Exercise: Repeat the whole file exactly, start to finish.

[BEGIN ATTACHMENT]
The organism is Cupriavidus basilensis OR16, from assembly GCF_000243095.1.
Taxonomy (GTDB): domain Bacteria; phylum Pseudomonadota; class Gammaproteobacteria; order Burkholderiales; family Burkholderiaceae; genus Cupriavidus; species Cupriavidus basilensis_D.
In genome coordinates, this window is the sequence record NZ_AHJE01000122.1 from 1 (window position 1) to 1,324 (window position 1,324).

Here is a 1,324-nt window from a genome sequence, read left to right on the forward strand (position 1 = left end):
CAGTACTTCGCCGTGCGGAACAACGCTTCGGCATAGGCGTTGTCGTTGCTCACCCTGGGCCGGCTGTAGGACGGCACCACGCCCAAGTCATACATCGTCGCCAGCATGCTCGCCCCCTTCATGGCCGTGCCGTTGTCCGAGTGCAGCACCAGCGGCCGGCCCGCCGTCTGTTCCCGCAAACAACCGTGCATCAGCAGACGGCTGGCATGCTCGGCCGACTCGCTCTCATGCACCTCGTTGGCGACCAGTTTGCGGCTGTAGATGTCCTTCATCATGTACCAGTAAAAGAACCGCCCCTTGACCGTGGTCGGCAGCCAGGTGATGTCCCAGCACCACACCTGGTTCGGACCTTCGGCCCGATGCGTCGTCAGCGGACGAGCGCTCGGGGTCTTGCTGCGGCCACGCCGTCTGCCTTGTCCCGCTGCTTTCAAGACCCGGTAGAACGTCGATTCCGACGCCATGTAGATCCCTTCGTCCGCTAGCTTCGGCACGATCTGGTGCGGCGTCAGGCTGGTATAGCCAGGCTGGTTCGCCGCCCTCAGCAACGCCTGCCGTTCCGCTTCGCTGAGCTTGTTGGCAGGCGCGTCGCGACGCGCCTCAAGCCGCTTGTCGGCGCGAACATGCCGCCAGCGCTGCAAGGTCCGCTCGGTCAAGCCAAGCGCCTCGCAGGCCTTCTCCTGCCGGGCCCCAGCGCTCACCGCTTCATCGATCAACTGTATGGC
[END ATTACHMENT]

The organism is Cupriavidus basilensis OR16, from assembly GCF_000243095.1.
Taxonomy (GTDB): domain Bacteria; phylum Pseudomonadota; class Gammaproteobacteria; order Burkholderiales; family Burkholderiaceae; genus Cupriavidus; species Cupriavidus basilensis_D.
In genome coordinates, this window is the sequence record NZ_AHJE01000122.1 from 1 (window position 1) to 1,324 (window position 1,324).

Here is a 1,324-nt window from a genome sequence, read left to right on the forward strand (position 1 = left end):
CAGTACTTCGCCGTGCGGAACAACGCTTCGGCATAGGCGTTGTCGTTGCTCACCCTGGGCCGGCTGTAGGACGGCACCACGCCCAAGTCATACATCGTCGCCAGCATGCTCGCCCCCTTCATGGCCGTGCCGTTGTCCGAGTGCAGCACCAGCGGCCGGCCCGCCGTCTGTTCCCGCAAACAACCGTGCATCAGCAGACGGCTGGCATGCTCGGCCGACTCGCTCTCATGCACCTCGTTGGCGACCAGTTTGCGGCTGTAGATGTCCTTCATCATGTACCAGTAAAAGAACCGCCCCTTGACCGTGGTCGGCAGCCAGGTGATGTCCCAGCACCACACCTGGTTCGGACCTTCGGCCCGATGCGTCGTCAGCGGACGAGCGCTCGGGGTCTTGCTGCGGCCACGCCGTCTGCCTTGTCCCGCTGCTTTCAAGACCCGGTAGAACGTCGATTCCGACGCCATGTAGATCCCTTCGTCCGCTAGCTTCGGCACGATCTGGTGCGGCGTCAGGCTGGTATAGCCAGGCTGGTTCGCCGCCCTCAGCAACGCCTGCCGTTCCGCTTCGCTGAGCTTGTTGGCAGGCGCGTCGCGACGCGCCTCAAGCCGCTTGTCGGCGCGAACATGCCGCCAGCGCTGCAAGGTCCGCTCGGTCAAGCCAAGCGCCTCGCAGGCCTTCTCCTGCCGGGCCCCAGCGCTCACCGCTTCATCGATCAACTGTATGGC